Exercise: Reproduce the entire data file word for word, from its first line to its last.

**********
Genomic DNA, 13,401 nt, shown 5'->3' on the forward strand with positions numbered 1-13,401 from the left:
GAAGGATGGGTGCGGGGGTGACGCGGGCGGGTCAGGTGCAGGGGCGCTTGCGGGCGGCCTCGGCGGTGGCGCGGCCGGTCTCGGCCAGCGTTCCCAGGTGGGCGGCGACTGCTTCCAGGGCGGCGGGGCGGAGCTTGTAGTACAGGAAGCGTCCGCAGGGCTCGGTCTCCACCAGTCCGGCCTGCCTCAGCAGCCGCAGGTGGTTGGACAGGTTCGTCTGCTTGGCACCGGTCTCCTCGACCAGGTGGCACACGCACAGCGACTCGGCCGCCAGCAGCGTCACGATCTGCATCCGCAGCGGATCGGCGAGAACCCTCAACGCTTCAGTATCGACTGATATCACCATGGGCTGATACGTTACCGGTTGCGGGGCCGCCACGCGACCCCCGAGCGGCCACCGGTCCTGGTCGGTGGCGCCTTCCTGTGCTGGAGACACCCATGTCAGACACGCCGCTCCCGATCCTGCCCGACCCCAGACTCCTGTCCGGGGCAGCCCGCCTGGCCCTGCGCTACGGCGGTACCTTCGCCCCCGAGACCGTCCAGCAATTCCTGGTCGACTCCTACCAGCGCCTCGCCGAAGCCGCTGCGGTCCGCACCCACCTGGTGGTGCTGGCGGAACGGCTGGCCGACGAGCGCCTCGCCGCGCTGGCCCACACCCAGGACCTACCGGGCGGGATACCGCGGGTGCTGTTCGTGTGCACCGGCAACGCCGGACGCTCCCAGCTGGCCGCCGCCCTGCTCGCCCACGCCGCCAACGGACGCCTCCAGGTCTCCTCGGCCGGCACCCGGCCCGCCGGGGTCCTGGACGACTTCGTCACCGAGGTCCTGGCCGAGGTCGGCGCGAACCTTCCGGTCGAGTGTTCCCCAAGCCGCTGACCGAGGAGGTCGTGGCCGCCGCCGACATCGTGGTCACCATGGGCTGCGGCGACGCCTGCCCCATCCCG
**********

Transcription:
Genomic DNA, 13,401 nt, shown 5'->3' on the forward strand with positions numbered 1-13,401 from the left:
GAAGGATGGGTGCGGGGGTGACGCGGGCGGGTCAGGTGCAGGGGCGCTTGCGGGCGGCCTCGGCGGTGGCGCGGCCGGTCTCGGCCAGCGTTCCCAGGTGGGCGGCGACTGCTTCCAGGGCGGCGGGGCGGAGCTTGTAGTACAGGAAGCGTCCGCAGGGCTCGGTCTCCACCAGTCCGGCCTGCCTCAGCAGCCGCAGGTGGTTGGACAGGTTCGTCTGCTTGGCACCGGTCTCCTCGACCAGGTGGCACACGCACAGCGACTCGGCCGCCAGCAGCGTCACGATCTGCATCCGCAGCGGATCGGCGAGAACCCTCAACGCTTCAGTATCGACTGATATCACCATGGGCTGATACGTTACCGGTTGCGGGGCCGCCACGCGACCCCCGAGCGGCCACCGGTCCTGGTCGGTGGCGCCTTCCTGTGCTGGAGACACCCATGTCAGACACGCCGCTCCCGATCCTGCCCGACCCCAGACTCCTGTCCGGGGCAGCCCGCCTGGCCCTGCGCTACGGCGGTACCTTCGCCCCCGAGACCGTCCAGCAATTCCTGGTCGACTCCTACCAGCGCCTCGCCGAAGCCGCTGCGGTCCGCACCCACCTGGTGGTGCTGGCGGAACGGCTGGCCGACGAGCGCCTCGCCGCGCTGGCCCACACCCAGGACCTACCGGGCGGGATACCGCGGGTGCTGTTCGTGTGCACCGGCAACGCCGGACGCTCCCAGCTGGCCGCCGCCCTGCTCGCCCACGCCGCCAACGGACGCCTCCAGGTCTCCTCGGCCGGCACCCGGCCCGCCGGGGTCCTGGACGACTTCGTCACCGAGGTCCTGGCCGAGGTCGGCGCGAACCTTCCGGTCGAGTGTTCCCCAAGCCGCTGACCGAGGAGGTCGTGGCCGCCGCCGACATCGTGGTCACCATGGGCTGCGGCGACGCCTGCCCCATCCCG